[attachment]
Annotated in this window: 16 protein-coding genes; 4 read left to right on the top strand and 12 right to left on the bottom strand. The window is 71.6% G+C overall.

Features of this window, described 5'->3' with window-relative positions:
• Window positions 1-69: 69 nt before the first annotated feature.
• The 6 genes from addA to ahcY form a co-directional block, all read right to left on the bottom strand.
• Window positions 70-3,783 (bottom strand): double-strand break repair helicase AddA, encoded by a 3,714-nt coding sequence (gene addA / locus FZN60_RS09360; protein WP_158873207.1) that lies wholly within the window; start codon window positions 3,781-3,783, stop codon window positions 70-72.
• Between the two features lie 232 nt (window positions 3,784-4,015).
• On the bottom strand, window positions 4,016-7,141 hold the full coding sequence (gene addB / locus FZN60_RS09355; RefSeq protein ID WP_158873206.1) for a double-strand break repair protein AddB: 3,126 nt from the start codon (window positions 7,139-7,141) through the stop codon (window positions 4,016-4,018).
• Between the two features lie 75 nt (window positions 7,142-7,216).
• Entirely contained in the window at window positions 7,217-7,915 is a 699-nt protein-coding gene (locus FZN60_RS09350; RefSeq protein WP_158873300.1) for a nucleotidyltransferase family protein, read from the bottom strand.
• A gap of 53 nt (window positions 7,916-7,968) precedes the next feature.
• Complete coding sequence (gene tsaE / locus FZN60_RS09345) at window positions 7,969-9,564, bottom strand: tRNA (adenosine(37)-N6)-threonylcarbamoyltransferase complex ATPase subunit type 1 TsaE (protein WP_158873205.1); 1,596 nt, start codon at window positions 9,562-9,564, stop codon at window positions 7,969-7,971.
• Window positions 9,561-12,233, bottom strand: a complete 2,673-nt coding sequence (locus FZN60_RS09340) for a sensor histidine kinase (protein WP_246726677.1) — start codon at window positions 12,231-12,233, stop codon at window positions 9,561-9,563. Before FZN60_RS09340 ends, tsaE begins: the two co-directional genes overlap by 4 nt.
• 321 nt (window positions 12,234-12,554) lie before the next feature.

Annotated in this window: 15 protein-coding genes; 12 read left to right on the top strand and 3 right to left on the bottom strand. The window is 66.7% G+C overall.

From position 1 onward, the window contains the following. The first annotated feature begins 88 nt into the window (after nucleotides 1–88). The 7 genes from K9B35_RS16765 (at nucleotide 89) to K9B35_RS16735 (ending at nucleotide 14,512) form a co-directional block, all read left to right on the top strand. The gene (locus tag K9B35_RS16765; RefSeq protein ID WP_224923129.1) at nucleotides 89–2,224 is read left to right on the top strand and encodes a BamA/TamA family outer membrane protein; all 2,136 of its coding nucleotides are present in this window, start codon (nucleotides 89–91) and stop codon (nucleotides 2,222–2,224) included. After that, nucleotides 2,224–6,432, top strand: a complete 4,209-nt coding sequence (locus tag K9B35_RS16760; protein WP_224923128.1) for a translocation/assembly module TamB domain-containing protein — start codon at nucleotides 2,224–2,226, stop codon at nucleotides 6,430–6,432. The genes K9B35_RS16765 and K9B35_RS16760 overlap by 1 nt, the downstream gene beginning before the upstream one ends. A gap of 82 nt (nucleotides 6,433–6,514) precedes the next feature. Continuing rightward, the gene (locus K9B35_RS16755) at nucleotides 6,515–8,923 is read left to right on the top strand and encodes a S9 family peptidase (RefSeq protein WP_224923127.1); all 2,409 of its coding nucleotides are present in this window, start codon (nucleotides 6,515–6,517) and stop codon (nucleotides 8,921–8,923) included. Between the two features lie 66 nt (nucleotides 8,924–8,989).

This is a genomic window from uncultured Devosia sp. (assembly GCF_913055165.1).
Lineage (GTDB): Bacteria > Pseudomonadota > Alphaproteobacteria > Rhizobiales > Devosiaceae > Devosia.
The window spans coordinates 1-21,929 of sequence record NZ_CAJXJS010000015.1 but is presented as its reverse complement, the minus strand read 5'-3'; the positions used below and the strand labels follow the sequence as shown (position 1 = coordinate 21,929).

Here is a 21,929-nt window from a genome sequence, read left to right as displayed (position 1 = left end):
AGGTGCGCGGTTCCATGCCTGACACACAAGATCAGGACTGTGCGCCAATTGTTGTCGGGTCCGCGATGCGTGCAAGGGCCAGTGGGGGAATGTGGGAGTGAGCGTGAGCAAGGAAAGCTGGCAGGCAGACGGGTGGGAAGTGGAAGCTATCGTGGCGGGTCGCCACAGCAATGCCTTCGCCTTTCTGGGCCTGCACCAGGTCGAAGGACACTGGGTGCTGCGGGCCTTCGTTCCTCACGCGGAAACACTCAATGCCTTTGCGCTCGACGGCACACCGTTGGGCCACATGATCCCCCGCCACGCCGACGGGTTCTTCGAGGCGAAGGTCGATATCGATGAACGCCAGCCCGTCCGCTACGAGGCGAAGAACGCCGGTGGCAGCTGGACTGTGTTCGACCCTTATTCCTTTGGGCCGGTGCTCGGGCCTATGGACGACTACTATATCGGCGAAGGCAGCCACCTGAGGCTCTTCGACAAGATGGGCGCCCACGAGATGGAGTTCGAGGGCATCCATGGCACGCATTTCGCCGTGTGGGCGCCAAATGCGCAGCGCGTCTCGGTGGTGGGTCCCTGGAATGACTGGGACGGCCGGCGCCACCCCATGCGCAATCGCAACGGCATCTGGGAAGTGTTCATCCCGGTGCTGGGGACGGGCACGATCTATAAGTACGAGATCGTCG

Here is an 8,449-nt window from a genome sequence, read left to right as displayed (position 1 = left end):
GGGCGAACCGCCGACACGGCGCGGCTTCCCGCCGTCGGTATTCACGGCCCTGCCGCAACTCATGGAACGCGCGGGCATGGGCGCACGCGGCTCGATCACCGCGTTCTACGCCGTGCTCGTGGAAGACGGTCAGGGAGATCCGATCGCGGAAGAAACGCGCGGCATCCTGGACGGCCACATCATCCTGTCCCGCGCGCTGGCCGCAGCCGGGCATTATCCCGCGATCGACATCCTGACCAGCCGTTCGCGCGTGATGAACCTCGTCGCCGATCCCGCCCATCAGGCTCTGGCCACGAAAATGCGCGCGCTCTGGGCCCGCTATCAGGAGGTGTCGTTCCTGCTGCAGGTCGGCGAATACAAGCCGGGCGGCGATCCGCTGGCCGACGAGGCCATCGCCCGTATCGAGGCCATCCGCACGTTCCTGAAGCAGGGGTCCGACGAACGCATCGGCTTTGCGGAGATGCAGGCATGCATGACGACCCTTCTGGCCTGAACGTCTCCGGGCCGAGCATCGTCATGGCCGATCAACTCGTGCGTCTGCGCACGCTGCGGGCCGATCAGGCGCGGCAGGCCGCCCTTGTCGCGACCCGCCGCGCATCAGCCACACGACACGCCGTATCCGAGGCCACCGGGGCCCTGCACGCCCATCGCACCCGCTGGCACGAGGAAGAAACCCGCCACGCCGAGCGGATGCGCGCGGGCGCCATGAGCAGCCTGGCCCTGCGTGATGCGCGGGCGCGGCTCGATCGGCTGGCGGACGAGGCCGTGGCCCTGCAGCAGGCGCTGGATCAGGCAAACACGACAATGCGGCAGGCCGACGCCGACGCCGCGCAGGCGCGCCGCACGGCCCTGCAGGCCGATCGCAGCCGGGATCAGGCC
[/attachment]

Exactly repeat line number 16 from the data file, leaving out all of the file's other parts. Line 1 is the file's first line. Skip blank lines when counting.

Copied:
This is a genomic window from uncultured Devosia sp. (assembly GCF_913055165.1).